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The city of Boston this week set aside nearly $600,000 to help shelter, feed, and resettle Haitian families who have been steadily arriving from the southern US border.

Until this week, the effort had fallen to the hospitality of local families and the meager coffers of grass-roots organizations, such as the Immigrant Family Services Institute on Blue Hill Avenue, where 33 pregnant women and 35 children younger than 6 are among those who have been arriving daily.

“These families are showing up on the doorstep of Boston and they’re extremely vulnerable,” said Yusufi Vali, director of the Mayor’s Office for Immigrant Advancement. “We as a city are a welcoming city, and so we want to put those values into action and make sure we’re doing everything that we can to be supportive of these arrivals here.”


Boston, with one of the country’s largest Haitian communities, is a logical destination, advocates say, for Haitians fleeing their homeland, one of the poorest countries in the Western Hemisphere.

The money from the mayor’s office will help support work being done by local nonprofits, including IFSI, Vali said.

“It’s a beginning, we are very grateful for it because we have nothing, so we are grateful for all of the effort they put into this to help,” said Geralde Gabeau, IFSI’s executive director.

At last count Wednesday, IFSI had 104 families in need of services, or 288 individuals, Gabeau said.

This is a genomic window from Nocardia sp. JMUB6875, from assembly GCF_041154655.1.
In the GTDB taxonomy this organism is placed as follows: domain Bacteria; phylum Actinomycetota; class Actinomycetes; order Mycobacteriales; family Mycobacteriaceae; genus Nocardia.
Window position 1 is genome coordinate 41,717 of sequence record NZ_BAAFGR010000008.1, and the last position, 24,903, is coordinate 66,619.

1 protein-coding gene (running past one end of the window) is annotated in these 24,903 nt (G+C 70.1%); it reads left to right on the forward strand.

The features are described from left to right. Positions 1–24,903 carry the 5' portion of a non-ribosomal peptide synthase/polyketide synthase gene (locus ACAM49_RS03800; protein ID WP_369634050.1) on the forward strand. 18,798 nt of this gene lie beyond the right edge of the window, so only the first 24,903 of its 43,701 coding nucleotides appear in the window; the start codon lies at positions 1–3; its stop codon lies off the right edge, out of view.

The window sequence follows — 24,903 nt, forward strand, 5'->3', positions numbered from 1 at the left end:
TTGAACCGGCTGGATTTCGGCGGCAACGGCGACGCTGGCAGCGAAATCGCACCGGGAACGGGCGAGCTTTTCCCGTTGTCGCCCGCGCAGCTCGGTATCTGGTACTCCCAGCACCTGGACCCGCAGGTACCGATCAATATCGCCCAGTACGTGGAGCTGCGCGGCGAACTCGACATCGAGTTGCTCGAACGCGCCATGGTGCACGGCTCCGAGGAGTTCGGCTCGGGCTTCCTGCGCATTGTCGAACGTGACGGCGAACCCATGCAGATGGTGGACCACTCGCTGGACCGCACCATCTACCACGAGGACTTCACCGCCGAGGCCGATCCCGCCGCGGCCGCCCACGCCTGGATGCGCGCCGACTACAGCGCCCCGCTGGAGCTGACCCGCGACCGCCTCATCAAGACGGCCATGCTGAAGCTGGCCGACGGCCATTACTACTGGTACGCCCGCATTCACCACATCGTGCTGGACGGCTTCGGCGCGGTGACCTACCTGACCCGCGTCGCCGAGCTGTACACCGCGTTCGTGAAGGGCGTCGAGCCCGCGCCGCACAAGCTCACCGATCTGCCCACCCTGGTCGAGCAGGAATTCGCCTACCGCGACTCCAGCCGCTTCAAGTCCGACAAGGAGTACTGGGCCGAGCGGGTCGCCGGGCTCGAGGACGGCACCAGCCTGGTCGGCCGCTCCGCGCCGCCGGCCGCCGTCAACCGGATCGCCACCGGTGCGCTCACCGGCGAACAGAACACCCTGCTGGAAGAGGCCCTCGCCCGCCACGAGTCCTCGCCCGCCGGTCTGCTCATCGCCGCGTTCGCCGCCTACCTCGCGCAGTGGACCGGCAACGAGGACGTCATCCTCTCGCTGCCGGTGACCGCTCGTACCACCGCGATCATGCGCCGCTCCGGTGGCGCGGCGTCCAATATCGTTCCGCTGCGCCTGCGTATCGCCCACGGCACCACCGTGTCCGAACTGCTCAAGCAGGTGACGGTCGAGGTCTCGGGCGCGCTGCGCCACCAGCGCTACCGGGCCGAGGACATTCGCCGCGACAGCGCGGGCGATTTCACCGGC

Aside from the 33 pregnant women and 35 children younger than 6, the tally also includes nearly two dozen older children, Gabeau said.

The majority of the “Assistance for Haitian Arrivals” money, $340,000, will go toward temporary housing.

The balance, $244,000, is earmarked for “other needs,” including food vouchers and hiring a social worker and someone to provide legal aid, Gabeau said.

Part of the mayor’s funding will come from leftover federal money from the CARES Act, Vali said.


Vali emphasized that this money is a quick fix to meet the needs of the Haitian men, women, and children who have already arrived in Boston, and that more help will be necessary.

“This is a real temporary and stopgap solution and the federal government really needs to step up,” he said.

“The need for these families, as more and more come, is significant and unless the federal government, in particular, and also the state, really step up, it’s going to be very hard to help these families settle in the area,” Vali said.

A spokesman for the Department of Homeland Security, which oversees US Customs and Border Protection, did not respond to an e-mailed request for comment.

A spokeswoman for the state Executive Office of Health and Human Services did not respond to a request for comment in time for Thursday’s deadline.

Many of the current arrivals have been on a years-long trek out of Haiti, Gabeau said.

They are largely arriving from Chile and Brazil, where they went after the devastating earthquake of 2010 that killed more than 220,000. Many who went to Brazil worked on the construction of a soccer stadium for the 2016 Olympics, Gabeau said.

But increasing joblessness and discrimination have sent many northward out of South America, Gabeau and Vali said.

And there is no end in sight, Gabeau said.

“We should expect a steady flow,” she said.


Tonya Alanez can be reached at tonya.alanez@globe.com or 617-929-1579. Follow her on Twitter @talanez.